FAQs on Aging and Storing Wine

Although many of us purchase wine for the occasion on which we want to drink them, it’s a common practice to “cellar” wine, or age it in the proper room temperature and humidity. Those that are serious wine collectors cellar their wines to the perfect age so that they are getting the full and complete flavor profiles that the winemaker intended.

We realize that this is a pretty foreign practice to the average wine drinker so we wanted to answer some commonly asked questions about wine storage and aging!

Why should I age my wine?

You’ve probably heard that wine gets better with age, which is sometimes true but is completely dependent on the wine itself. For the wines that this phrase does ring true, it’s because their flavors actually come through stronger after sitting for a couple years. The qualities of a noteworthy aged wine, like acidity, tannins, and balance, all need some help to regulate with each other and that help comes from time. Consider the difference between a freshly pulled-from-the-vine strawberry and one that is perfectly ripe. One is bitter and tart with less flavor, and the other makes your mouth glow with the lush, full sweetness that you were hoping for.

How do I know how long it needs?

If you’re buying from a grocery store, the bottle is probably ready to drink within the next year. However, if you’re buying from a winery, the winemaker will let you know how long your bottle should sit. The same thing goes if you’re buying from a quality wine shop with knowledgeable staff and a great selection of high-class wines. Many reds should sit for 3-5 years but that does not go for all of them. Whites are usually between 2-3 years, but again, consult the professional who is selling you that particular bottle.


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What happens if I drink it early?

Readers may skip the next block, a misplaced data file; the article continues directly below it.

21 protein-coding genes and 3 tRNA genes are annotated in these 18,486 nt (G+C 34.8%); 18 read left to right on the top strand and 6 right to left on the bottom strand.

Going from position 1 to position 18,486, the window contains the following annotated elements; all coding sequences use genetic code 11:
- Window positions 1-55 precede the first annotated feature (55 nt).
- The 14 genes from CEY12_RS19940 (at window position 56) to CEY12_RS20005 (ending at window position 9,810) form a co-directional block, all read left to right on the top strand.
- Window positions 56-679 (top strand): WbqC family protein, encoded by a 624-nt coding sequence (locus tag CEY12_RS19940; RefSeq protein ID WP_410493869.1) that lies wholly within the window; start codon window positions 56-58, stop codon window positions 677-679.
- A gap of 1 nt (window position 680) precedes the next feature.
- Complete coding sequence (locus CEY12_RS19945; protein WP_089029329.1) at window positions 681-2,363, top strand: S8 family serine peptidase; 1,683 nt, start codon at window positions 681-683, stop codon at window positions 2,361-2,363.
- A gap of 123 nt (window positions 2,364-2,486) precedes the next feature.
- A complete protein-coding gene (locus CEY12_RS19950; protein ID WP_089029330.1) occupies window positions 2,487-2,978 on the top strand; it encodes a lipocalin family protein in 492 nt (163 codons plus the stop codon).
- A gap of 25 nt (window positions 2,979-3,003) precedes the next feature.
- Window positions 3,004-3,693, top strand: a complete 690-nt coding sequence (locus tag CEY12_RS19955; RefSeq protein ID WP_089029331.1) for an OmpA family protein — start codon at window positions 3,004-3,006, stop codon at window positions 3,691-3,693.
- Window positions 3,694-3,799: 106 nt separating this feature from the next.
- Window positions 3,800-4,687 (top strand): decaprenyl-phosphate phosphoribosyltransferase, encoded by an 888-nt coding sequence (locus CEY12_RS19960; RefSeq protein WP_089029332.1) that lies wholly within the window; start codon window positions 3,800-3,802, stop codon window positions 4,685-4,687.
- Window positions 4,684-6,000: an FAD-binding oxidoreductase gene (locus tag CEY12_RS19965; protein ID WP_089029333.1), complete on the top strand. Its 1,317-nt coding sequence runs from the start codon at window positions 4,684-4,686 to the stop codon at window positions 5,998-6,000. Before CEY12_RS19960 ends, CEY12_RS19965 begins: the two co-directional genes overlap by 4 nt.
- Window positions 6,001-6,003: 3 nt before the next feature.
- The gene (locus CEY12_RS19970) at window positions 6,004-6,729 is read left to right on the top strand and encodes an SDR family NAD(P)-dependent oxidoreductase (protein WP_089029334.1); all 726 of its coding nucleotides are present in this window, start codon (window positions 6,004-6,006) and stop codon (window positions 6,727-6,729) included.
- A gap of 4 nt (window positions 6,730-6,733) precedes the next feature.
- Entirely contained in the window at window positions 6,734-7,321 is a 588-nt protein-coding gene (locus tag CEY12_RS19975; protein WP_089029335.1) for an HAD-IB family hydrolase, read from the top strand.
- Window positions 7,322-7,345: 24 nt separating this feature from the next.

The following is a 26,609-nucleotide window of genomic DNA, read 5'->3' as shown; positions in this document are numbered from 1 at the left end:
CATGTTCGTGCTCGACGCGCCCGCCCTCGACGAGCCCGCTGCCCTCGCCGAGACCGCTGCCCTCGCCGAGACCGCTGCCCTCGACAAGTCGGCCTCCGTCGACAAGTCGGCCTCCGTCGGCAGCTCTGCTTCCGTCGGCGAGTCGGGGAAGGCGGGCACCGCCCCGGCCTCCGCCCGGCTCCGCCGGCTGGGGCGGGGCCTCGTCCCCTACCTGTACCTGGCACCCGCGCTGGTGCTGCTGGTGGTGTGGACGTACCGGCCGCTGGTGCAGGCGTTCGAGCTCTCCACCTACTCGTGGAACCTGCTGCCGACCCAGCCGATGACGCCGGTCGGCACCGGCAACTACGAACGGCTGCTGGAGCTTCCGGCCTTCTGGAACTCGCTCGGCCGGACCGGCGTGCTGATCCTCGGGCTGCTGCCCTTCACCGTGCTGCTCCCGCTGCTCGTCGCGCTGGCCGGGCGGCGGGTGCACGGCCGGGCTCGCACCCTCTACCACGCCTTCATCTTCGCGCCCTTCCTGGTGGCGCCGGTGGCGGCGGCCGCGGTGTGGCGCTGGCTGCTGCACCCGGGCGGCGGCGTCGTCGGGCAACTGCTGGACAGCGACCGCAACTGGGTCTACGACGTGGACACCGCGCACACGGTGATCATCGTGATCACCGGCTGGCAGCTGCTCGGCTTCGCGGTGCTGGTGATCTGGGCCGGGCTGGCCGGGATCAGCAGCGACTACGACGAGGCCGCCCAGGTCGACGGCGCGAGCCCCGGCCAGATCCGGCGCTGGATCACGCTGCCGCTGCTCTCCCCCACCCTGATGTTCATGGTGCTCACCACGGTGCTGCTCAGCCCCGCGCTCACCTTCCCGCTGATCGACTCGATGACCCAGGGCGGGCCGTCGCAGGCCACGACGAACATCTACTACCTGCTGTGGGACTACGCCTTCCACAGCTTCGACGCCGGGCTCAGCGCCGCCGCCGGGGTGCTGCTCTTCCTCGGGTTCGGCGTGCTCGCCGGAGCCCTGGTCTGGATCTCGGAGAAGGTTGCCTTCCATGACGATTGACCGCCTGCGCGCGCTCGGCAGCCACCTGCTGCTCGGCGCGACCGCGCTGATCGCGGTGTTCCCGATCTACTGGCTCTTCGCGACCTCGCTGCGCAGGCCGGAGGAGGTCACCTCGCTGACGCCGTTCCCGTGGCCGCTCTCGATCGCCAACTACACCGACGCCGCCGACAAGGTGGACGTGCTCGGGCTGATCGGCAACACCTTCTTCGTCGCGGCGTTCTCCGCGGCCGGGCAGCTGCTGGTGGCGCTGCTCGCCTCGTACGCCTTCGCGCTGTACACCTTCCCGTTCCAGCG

You might explode. Just kidding! A winemaker isn’t going to bottle something that isn’t good so if you drink it right when you purchase the wine, it will taste great, it just may taste better in a couple years. Some winemakers bottle with the expectation that people will be drinking it immediately so in those cases, you’re doing exactly what they want!

What happens once I open it?

Oxygen isn’t really a friend to wine so it should be consumed once it’s opened but if you store it properly, it can last for a few days up to a week, depending on the varietal. You can check out this handy guide from Wine Folly for the specifics. When it comes to properly storing an open bottle of wine, you want to make sure it’s recorked and stored away from light and air, which is why the fridge is a great spot for housing some open wine, even the red ones.

There is a whole lot of science and research out there about keeping and cellaring wines so if you have interests in a particular varietal or bottle, make sure you look into it! Tasting wines after they’ve aged and learning about their differences can be cool, which is why we always recommend going straight to the source and trying to contact the winemaker themselves for the true answers, especially if it’s a local winery!



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